The more you practice this, the easier it
becomes to recognize thinking.

This is not being busy, this is practicing.

Try to relax through the process.




The story is a concept about things out there. What is
actually happening is the mind is thinking.

I simply want you to recognize the mind is thinking.

It is the mind we are experiencing; the mind that
is arising; and the mind that is thinking.

That is why we want to know, and not attach to,
the story of our thoughts. We want to look at how
the mind is generating thoughts and how
the defilements feed thoughts.

This is the work.




Thought is a thought. It may be an angry thought,
but anger is anger and the thought is the thought.

They are different natures, but one is feeding the other.

It is useful to investigate in this way: look at the entire
thought process and the relationship between the
thoughts, feelings, and sensations.

See them all at once and know how they are
interacting with each other. The cause-and-effect
relationships within the process can
then be seen clearly.




In this practice we are not trying to get rid of
thoughts. We merely want to observe them and know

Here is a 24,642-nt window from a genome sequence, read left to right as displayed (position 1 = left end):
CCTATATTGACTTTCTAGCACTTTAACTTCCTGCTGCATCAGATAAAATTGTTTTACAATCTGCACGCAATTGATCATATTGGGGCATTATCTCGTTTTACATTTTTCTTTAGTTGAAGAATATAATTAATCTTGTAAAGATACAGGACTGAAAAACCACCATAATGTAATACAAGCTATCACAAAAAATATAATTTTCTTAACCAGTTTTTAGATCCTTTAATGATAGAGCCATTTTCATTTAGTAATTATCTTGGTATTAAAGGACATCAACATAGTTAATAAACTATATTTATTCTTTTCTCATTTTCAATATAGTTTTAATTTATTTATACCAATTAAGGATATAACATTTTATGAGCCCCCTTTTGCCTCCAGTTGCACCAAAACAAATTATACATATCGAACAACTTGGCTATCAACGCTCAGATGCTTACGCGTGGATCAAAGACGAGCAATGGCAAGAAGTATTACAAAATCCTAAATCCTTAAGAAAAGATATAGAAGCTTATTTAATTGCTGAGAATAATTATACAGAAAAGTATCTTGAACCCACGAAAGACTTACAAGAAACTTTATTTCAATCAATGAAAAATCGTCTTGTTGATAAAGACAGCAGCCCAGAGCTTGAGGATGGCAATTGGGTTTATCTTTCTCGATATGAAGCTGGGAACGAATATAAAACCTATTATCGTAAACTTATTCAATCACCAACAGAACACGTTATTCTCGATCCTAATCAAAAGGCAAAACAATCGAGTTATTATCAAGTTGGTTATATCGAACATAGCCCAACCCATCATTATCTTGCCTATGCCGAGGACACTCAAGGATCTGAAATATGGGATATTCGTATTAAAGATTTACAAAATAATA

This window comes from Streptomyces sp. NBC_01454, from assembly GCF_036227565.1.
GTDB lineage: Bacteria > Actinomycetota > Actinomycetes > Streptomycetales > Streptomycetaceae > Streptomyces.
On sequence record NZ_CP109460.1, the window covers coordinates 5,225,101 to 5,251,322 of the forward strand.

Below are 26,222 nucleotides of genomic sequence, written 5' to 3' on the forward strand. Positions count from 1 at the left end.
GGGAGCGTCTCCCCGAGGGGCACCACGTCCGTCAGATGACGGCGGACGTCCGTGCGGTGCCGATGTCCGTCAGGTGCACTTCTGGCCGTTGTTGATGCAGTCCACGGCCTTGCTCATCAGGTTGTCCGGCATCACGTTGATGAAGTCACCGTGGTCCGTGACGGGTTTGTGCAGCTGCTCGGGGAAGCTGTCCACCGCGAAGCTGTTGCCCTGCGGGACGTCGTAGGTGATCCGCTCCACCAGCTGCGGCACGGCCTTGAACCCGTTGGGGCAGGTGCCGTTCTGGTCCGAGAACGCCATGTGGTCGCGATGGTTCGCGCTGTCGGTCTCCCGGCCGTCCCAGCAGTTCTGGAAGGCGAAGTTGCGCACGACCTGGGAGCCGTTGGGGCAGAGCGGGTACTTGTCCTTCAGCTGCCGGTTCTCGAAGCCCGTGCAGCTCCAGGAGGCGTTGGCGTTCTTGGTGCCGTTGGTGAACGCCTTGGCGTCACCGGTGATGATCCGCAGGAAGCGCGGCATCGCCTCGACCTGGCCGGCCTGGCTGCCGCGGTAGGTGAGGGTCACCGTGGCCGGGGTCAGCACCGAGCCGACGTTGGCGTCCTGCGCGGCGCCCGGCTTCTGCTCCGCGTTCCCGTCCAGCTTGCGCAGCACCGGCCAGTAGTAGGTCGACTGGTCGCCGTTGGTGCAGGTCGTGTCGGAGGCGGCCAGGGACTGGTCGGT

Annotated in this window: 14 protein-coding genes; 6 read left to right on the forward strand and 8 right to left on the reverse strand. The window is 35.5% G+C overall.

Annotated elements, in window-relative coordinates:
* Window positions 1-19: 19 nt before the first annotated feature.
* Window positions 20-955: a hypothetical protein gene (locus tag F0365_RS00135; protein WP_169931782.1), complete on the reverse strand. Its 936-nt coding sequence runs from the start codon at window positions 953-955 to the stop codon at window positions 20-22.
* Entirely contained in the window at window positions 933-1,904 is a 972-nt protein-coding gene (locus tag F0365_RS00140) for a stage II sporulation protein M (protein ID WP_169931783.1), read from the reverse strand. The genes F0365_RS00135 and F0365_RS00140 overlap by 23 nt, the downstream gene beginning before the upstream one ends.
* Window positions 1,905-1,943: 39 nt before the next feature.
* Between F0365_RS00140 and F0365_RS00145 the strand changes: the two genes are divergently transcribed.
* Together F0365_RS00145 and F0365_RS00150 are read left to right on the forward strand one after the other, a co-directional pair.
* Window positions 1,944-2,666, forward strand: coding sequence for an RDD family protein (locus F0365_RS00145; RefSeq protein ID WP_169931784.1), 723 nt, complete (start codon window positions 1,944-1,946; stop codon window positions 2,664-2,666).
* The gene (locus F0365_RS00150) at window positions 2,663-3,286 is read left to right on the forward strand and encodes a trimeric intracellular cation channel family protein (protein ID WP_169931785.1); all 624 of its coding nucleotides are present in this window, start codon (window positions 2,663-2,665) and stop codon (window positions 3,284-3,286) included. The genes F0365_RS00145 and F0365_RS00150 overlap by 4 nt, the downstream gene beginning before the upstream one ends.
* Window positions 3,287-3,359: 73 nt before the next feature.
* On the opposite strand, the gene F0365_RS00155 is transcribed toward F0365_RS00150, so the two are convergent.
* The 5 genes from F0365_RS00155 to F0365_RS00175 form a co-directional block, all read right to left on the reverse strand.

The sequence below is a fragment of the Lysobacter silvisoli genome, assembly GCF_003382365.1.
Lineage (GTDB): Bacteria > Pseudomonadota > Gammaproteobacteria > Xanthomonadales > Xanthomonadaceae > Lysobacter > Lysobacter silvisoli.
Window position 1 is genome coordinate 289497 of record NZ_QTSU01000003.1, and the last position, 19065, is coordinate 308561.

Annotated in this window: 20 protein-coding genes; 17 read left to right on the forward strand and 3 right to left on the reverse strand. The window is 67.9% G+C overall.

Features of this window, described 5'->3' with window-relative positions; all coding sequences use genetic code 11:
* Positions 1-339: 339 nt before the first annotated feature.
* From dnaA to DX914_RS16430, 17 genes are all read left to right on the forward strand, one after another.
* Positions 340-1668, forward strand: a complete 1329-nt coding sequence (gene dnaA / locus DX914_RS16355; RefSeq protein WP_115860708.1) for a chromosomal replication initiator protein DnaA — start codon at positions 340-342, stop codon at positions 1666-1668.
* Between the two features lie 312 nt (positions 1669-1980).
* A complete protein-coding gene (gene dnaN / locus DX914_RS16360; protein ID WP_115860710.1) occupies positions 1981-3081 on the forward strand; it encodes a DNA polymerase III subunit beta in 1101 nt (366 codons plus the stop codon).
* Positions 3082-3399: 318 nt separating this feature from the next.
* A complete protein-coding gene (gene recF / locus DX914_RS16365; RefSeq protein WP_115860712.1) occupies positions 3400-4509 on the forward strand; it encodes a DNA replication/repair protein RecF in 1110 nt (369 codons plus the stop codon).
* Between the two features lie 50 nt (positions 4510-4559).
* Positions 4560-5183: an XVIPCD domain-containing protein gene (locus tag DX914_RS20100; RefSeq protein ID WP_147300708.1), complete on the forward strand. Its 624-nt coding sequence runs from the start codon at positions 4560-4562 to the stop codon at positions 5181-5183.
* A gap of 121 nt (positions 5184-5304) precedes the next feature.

them, to know whether they are coming from
a defiled mind or from a wisdom mind.




Once, I was somewhere in Burma; at night in that
area there were a lot of cicadas making a loud
burring sound, filling the air nonstop.

This sound was a very significant object that caught
my attention over a long period of time. The mind then
noticed that besides the sounds of the cicadas, the
rest of the atmosphere was silent.

So there was not only the sound of the cicadas, but
there was also the silence beyond them, and I
could know both at the same time.

With the knowing of that, there were not only two
objects but also two minds, each recognizing
a separate object.




If awareness is strong, thoughts will
lessen by themselves.




We can investigate our experience with thought.

For example, when we look at a flower, we will often
describe it as "beautiful" when in fact seeing is just
nature. Why do we describe it as "beautiful"?

Because it gives us joy. The flower is not beautiful, it
is just a flower that can give us a moment of joy.

"Beautiful" is a concept.




If thoughts are known, then we are capable of
knowing what is wholesome or unwholesome.

If we know this, then we can use wisdom to
make wholesome choices in our lives.

When we live a wholesome life, things
things tend to fall into place.




Reality is always paired with the
concept that is overlaying it.

The reality of the concepts that we are